Ruth C. Carlos
2019-2020 ARRS Scholar
According to the January issue of AJR, women occupy only 14% of available leadership positions in academic nuclear medicine departments, both at American and Canadian institutions. A recent Emory University assessment of gender disparity in labor divisions found that female general, abdominal, and musculoskeletal radiologists read fewer advanced imaging modalities like CT and MRI. Perhaps more lopsided is the male-to-female ratio, itself—approximately three men for every one woman among radiologists and radiology residents, as per ACR’s annual industry survey. Furthermore, according to the October edition of AJR, just 8% of all interventional radiologists in the United States are women.
Like much of the news, health care headlines such as these can leave us asking ourselves, “How much progress have we made?” Dredging this sea of conspicuous data points and trends on gender inequality in medical imaging, men and women alike question, “What does ‘progress’ even look like?”
One hundred years removed from the ratification of the Nineteenth Amendment to the U.S. Constitution that confirmed my right to vote, as the 119th ARRS president, I am proud to join the august ranks of Kay Vydareny, Theresa McLeod, Ella Kazarooni, and Melissa Rosado de Christenson—four previous female presidents who have served this oldest radiology society in North America. And now, for the first time ever, six major radiology organizations are all led by women—International Society for Magnetic Resonance in Medicine, Radiologic Society of North America, Society of Interventional Radiology, American Society of Neuroradiology, American College of Radiology, and, of course, the American Roentgen Ray Society.
In the wake of this boom of female leadership in our specialty, why is it that more women continue to enter other specialties such as pediatrics and gynecology, while radiology remains a male-dominated field? The proportion of women in our specialty has remained static at 20–25%.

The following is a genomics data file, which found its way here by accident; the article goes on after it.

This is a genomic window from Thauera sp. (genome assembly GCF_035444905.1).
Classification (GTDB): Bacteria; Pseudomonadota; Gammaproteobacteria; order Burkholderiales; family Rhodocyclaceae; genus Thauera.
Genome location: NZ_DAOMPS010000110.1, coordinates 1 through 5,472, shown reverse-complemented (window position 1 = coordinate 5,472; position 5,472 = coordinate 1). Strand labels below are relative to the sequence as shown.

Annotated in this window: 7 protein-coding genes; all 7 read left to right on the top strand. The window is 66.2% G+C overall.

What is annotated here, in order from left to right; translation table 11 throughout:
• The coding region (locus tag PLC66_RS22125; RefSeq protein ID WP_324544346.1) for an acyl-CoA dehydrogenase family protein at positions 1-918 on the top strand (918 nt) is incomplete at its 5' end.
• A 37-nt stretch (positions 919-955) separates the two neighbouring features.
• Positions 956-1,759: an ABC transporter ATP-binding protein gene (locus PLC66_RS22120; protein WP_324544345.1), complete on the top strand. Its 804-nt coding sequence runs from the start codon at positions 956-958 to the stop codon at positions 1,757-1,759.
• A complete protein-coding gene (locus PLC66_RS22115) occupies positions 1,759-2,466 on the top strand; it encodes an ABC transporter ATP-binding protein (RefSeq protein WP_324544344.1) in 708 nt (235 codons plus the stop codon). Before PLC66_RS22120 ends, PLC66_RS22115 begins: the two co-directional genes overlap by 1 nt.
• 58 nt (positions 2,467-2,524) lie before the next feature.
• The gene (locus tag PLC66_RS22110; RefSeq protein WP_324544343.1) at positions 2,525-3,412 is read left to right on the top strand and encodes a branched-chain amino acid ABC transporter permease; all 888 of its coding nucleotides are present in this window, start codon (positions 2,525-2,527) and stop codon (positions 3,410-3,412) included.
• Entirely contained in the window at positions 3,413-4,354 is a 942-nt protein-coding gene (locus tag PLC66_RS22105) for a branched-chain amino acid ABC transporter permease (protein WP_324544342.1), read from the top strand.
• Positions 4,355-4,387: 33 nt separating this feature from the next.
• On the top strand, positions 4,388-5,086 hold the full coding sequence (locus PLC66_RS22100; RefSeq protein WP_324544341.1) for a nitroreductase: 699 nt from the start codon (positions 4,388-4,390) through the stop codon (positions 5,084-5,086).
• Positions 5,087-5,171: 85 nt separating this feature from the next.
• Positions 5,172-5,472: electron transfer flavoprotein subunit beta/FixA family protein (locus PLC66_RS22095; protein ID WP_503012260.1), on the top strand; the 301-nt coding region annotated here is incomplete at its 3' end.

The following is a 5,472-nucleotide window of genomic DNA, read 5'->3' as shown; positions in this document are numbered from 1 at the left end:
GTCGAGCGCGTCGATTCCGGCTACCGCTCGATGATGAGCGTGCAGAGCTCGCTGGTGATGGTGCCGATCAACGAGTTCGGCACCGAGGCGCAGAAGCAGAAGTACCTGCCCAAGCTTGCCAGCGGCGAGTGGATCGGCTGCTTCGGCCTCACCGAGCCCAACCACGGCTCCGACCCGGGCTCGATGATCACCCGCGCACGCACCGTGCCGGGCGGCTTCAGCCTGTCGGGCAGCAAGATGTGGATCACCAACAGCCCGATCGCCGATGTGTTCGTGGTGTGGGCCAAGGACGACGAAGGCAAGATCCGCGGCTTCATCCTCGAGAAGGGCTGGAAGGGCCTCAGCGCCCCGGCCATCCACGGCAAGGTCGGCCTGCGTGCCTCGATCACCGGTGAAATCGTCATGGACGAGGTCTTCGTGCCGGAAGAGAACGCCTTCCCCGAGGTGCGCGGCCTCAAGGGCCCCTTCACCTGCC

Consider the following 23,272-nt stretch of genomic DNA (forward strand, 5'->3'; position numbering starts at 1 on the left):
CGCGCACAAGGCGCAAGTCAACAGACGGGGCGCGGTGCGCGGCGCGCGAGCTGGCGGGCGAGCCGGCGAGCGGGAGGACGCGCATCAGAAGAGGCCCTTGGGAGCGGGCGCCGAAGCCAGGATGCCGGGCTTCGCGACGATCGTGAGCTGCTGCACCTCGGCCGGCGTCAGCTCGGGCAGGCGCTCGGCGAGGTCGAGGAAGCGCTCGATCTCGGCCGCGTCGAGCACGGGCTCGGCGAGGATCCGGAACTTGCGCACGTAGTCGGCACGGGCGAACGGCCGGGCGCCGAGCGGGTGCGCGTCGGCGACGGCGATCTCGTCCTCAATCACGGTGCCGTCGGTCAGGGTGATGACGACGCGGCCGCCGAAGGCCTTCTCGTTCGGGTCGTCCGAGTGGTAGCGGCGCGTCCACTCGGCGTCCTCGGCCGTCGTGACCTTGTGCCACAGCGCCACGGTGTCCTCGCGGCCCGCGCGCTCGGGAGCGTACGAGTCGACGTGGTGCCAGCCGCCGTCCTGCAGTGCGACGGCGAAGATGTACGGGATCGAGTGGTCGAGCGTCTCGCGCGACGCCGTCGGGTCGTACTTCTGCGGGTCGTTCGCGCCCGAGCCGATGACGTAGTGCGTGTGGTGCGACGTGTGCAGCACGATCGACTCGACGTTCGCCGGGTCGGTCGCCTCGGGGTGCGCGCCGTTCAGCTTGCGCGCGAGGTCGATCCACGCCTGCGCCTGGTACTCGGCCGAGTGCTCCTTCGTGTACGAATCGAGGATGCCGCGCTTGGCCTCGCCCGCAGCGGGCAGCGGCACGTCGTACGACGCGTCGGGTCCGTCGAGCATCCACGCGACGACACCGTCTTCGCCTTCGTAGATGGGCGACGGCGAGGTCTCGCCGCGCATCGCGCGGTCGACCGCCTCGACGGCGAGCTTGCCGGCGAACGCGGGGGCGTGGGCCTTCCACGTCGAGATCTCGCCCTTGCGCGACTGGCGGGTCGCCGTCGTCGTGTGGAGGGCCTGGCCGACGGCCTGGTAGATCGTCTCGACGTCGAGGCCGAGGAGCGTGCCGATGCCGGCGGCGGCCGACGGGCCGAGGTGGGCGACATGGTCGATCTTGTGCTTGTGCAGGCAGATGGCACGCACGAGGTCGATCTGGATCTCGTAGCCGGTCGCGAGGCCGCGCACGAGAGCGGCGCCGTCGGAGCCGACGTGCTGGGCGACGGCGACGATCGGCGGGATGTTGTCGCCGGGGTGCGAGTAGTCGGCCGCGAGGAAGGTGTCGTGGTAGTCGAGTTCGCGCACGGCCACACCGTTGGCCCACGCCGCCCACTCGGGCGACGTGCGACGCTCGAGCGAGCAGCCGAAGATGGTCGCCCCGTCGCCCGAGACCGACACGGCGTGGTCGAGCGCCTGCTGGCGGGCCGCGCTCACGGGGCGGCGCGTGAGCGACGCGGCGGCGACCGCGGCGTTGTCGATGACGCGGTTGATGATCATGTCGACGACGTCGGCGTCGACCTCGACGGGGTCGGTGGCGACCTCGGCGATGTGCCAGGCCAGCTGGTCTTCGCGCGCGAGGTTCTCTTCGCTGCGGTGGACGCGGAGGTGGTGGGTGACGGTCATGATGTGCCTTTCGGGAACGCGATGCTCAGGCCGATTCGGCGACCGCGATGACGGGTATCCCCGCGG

Might this radiological gender gap present an opportunity for “failing up” in radiology, as described in my previous column for InPractice? Conversely, are there intrinsic differences in the practice of radiology compared to, say, pediatrics that will preferentially steer women toward non-radiology specialties? Although I can’t say that 20–25% is the right or wrong proportion, we must collectively work to reduce those barriers that we can control, such as increasing role-modeling, mentorship, and sponsorship and decreasing implicit and explicit bias.
“And now, for the first time ever, six major radiology organizations are all led by women— International Society for Magnetic Resonance in Medicine, Radiologic Society of North America, Society of Interventional Radiology, American Society of Neuroradiology, American College of Radiology, and, of course, the American Roentgen Ray Society.”Ruth C. Carlos
As an equal opportunity mentee, I have had the privilege of being supported and mentored by a wide variety of individuals such as Melissa Rosado de Christenson, who inspired my career-long affiliation with the ARRS, JACR Editor-in-Chief Emeritus Bruce Hillman, who shared his knowledge and love of scholarly publishing, and John Fennessy and Ruth Ramsey, to whom I owe considering radiology as a career. All those in a position to lead have a responsibility for closing the gender gap. This gap can be as obvious as the lagging proportion of women in radiology or as subtle as “manels,” all-male speaker panels. I applaud Francis S. Collins, director of the National Institutes of Health, for his resolution to no longer speak on all-male panels. “Breaking up the subtle (and sometimes not so subtle) bias that is preventing women and other groups underrepresented in science from achieving their rightful place in scientific leadership must begin at the top,” read his memo, “Time to End the Manel Tradition”.
A radiologist’s gender is a fact, not a quota. Nevertheless, consistent, thoughtful attention to increasing diversity not just in gender but in all the axes of diversity benefits us all.
The opinions expressed in InPractice magazine are those of the author(s); they do not necessarily reflect the viewpoint or position of the editors, reviewers, or publisher.